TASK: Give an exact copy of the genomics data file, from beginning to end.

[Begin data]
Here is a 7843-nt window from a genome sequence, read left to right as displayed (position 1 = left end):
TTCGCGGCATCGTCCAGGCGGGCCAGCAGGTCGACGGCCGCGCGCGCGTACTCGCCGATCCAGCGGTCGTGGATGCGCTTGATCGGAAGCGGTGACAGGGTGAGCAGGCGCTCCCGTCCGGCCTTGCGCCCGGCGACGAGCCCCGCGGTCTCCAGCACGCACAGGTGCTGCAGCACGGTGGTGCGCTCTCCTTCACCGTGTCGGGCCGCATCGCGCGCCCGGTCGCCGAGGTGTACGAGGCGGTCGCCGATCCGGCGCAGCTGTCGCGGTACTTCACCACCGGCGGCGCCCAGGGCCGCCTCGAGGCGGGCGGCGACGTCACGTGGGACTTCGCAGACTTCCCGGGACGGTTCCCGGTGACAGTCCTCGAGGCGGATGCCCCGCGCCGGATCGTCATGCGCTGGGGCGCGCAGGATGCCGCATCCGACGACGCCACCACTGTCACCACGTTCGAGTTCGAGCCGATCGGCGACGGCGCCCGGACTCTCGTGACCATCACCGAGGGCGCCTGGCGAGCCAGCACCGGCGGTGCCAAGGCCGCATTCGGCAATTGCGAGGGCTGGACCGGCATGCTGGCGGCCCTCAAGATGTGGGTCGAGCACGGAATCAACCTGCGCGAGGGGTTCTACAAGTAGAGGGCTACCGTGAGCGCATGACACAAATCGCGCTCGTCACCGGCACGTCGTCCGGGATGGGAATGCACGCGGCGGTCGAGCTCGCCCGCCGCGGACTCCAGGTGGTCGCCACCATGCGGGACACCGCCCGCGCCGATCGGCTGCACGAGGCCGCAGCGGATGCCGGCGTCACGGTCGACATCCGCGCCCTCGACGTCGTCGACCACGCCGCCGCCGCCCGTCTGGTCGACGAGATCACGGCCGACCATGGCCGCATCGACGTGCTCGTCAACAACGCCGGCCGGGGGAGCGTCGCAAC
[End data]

Here is a 7843-nt window from a genome sequence, read left to right as displayed (position 1 = left end):
TTCGCGGCATCGTCCAGGCGGGCCAGCAGGTCGACGGCCGCGCGCGCGTACTCGCCGATCCAGCGGTCGTGGATGCGCTTGATCGGAAGCGGTGACAGGGTGAGCAGGCGCTCCCGTCCGGCCTTGCGCCCGGCGACGAGCCCCGCGGTCTCCAGCACGCACAGGTGCTGCAGCACGGTGGTGCGCTCTCCTTCACCGTGTCGGGCCGCATCGCGCGCCCGGTCGCCGAGGTGTACGAGGCGGTCGCCGATCCGGCGCAGCTGTCGCGGTACTTCACCACCGGCGGCGCCCAGGGCCGCCTCGAGGCGGGCGGCGACGTCACGTGGGACTTCGCAGACTTCCCGGGACGGTTCCCGGTGACAGTCCTCGAGGCGGATGCCCCGCGCCGGATCGTCATGCGCTGGGGCGCGCAGGATGCCGCATCCGACGACGCCACCACTGTCACCACGTTCGAGTTCGAGCCGATCGGCGACGGCGCCCGGACTCTCGTGACCATCACCGAGGGCGCCTGGCGAGCCAGCACCGGCGGTGCCAAGGCCGCATTCGGCAATTGCGAGGGCTGGACCGGCATGCTGGCGGCCCTCAAGATGTGGGTCGAGCACGGAATCAACCTGCGCGAGGGGTTCTACAAGTAGAGGGCTACCGTGAGCGCATGACACAAATCGCGCTCGTCACCGGCACGTCGTCCGGGATGGGAATGCACGCGGCGGTCGAGCTCGCCCGCCGCGGACTCCAGGTGGTCGCCACCATGCGGGACACCGCCCGCGCCGATCGGCTGCACGAGGCCGCAGCGGATGCCGGCGTCACGGTCGACATCCGCGCCCTCGACGTCGTCGACCACGCCGCCGCCGCCCGTCTGGTCGACGAGATCACGGCCGACCATGGCCGCATCGACGTGCTCGTCAACAACGCCGGCCGGGGGAGCGTCGCAAC